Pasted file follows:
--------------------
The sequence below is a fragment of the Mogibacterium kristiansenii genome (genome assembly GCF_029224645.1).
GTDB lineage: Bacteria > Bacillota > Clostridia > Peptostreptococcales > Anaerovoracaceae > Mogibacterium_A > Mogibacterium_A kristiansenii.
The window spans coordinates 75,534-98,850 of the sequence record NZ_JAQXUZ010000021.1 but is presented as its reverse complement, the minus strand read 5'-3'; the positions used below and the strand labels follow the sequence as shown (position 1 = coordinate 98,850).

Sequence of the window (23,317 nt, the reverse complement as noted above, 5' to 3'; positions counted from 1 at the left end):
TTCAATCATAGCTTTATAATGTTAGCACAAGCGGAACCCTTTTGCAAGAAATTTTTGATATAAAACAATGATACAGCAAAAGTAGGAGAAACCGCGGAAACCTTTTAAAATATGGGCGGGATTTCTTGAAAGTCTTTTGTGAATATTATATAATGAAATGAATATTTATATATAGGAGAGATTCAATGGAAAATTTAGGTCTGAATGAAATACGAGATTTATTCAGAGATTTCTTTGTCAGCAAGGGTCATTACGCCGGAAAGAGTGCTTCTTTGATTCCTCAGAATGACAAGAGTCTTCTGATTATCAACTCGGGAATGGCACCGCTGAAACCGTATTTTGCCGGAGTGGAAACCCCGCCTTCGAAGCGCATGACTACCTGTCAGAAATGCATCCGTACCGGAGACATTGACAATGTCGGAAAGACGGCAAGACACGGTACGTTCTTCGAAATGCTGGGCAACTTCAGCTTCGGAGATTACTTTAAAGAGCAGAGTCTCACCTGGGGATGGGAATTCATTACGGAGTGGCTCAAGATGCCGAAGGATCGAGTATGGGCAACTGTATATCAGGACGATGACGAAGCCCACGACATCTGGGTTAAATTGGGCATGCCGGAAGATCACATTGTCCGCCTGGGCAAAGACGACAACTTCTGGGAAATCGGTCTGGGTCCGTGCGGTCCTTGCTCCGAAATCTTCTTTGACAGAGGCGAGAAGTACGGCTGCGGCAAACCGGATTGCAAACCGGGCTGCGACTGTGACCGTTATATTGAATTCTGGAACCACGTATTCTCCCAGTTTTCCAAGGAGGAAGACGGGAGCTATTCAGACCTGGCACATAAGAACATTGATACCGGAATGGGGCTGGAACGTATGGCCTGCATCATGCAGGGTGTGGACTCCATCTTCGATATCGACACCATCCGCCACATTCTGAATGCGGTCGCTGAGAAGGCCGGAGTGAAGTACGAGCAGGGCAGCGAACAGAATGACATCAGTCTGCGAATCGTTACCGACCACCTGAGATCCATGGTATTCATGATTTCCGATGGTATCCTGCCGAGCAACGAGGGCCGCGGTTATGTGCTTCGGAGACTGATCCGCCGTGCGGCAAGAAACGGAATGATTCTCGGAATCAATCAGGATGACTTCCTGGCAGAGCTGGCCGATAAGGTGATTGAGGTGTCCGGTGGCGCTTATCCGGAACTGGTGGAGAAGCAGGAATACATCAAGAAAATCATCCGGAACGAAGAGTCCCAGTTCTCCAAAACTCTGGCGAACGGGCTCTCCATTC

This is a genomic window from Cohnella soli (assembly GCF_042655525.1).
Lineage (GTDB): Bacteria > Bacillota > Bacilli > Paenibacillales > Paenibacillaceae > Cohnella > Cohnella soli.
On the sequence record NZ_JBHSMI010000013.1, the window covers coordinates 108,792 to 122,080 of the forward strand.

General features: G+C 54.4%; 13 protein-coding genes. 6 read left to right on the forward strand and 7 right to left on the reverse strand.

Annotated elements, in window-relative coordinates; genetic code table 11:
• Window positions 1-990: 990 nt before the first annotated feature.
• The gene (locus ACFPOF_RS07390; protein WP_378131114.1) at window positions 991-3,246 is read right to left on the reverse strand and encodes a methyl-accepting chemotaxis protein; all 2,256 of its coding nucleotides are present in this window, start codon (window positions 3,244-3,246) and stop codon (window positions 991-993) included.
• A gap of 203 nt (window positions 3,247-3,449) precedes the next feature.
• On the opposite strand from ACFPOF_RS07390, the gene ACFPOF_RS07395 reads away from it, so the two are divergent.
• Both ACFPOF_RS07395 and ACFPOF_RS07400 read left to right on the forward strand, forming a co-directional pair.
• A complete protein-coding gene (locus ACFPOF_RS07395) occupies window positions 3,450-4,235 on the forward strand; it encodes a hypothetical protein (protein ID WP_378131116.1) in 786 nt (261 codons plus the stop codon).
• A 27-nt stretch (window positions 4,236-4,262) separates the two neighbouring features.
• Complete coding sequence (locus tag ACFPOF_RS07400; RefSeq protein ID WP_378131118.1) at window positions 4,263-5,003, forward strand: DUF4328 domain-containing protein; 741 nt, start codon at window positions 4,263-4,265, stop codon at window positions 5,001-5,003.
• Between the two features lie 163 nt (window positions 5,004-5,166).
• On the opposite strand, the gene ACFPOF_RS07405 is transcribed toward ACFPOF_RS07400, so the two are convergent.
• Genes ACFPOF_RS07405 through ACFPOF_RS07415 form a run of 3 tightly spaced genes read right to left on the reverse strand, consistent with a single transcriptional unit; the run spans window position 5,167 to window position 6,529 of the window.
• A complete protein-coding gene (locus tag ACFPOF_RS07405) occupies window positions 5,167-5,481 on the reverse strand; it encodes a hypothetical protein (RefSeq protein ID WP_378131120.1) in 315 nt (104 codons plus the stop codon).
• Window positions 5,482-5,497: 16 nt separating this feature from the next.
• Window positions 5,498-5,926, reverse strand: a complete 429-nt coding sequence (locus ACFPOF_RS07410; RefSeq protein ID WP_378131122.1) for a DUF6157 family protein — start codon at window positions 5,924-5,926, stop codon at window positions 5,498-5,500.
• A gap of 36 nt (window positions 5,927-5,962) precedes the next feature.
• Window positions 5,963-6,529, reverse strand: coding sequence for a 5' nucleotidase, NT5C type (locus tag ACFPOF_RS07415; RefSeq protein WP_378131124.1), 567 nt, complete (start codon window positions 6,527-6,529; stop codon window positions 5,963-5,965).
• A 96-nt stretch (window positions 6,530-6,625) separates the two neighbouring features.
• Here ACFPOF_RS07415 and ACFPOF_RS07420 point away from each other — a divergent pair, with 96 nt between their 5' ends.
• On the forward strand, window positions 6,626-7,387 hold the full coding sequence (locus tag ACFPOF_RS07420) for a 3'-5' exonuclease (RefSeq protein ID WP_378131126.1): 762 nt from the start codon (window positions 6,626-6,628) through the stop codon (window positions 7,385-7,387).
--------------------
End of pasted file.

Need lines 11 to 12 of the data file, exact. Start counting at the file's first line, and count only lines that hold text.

• Window positions 1-990: 990 nt before the first annotated feature.
• The gene (locus ACFPOF_RS07390; protein WP_378131114.1) at window positions 991-3,246 is read right to left on the reverse strand and encodes a methyl-accepting chemotaxis protein; all 2,256 of its coding nucleotides are present in this window, start codon (window positions 3,244-3,246) and stop codon (window positions 991-993) included.